Against the Blue Devils, the Georgia pitchers could not cool off a red-hot offense that pounded out 22 hits and scored 15 runs against Troy to get to the Monday matchup against the hometown Dogs.
Also, the big bats in the Georgia lineup failed to produced in the final two games and thus the Dogs couldn’t match the offensive output by Duke that was necessary to advance.
Rather than moving on to a best-of-3 super regional meeting, Georgia was left to think of what might have been in an otherwise stellar season for the program.
“It’s extremely disappointing to be in the position we were in and not be able to advance,” said Georgia’s Striklin in his postgame press conference late Monday. “The more you accomplish, the more it hurts when it ends.”
The Georgia coach immediately went into spin mode, however, as he tried to accentuate the many positive takeaways from the 2018 campaign despite the sudden and disappointing finish.
“I can’t be more proud of what these kids accomplished,” he said. “It’s hard for it to end, but I’m proud of them and I’m proud of what we’ve all accomplished and we’re ready to move forward. We’ve built this program and we’ve built it the right way and now it’s built to last.”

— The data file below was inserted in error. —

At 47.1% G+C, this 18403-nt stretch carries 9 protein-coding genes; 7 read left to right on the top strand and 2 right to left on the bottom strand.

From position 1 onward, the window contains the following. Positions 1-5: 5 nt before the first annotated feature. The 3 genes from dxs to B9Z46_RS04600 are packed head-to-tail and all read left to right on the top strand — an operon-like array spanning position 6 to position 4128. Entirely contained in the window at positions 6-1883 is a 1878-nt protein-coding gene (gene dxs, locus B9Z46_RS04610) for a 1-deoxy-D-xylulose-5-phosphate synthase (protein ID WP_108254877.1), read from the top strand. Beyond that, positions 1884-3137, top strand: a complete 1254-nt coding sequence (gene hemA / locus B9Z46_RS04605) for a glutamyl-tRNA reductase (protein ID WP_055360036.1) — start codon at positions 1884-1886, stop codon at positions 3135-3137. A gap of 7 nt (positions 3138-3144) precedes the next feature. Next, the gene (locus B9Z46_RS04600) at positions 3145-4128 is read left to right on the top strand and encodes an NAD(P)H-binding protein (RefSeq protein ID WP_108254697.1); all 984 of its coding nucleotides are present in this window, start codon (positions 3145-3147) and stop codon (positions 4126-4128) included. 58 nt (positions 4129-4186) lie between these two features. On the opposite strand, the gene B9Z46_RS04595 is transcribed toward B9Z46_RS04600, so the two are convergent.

Georgia’s 39 win were the most since 2008 when the CWS finalists had 45 victories and the 18 wins in the SEC were the most by the Bulldogs since the 2008 league championship club went 20-9-1 in the conference.
The national seed for the NCAA tournament was the team’s first since that 2008 season.
Also worth noting is that Georgia pitchers set a school record by holding opponents to a .236 batting average while also recording a school-record 532 strikeouts.
The team’s .282 batting average was its best since the .301 mark by the 2010 team. Georgia’s 64 home runs were also the most since the 2009 Bulldogs hit a record 109.
Georgia will say goodbye to five seniors including outfielder Keegan McGovern who led the team in batting average (.322), homers (18) and slugging percentage (.644).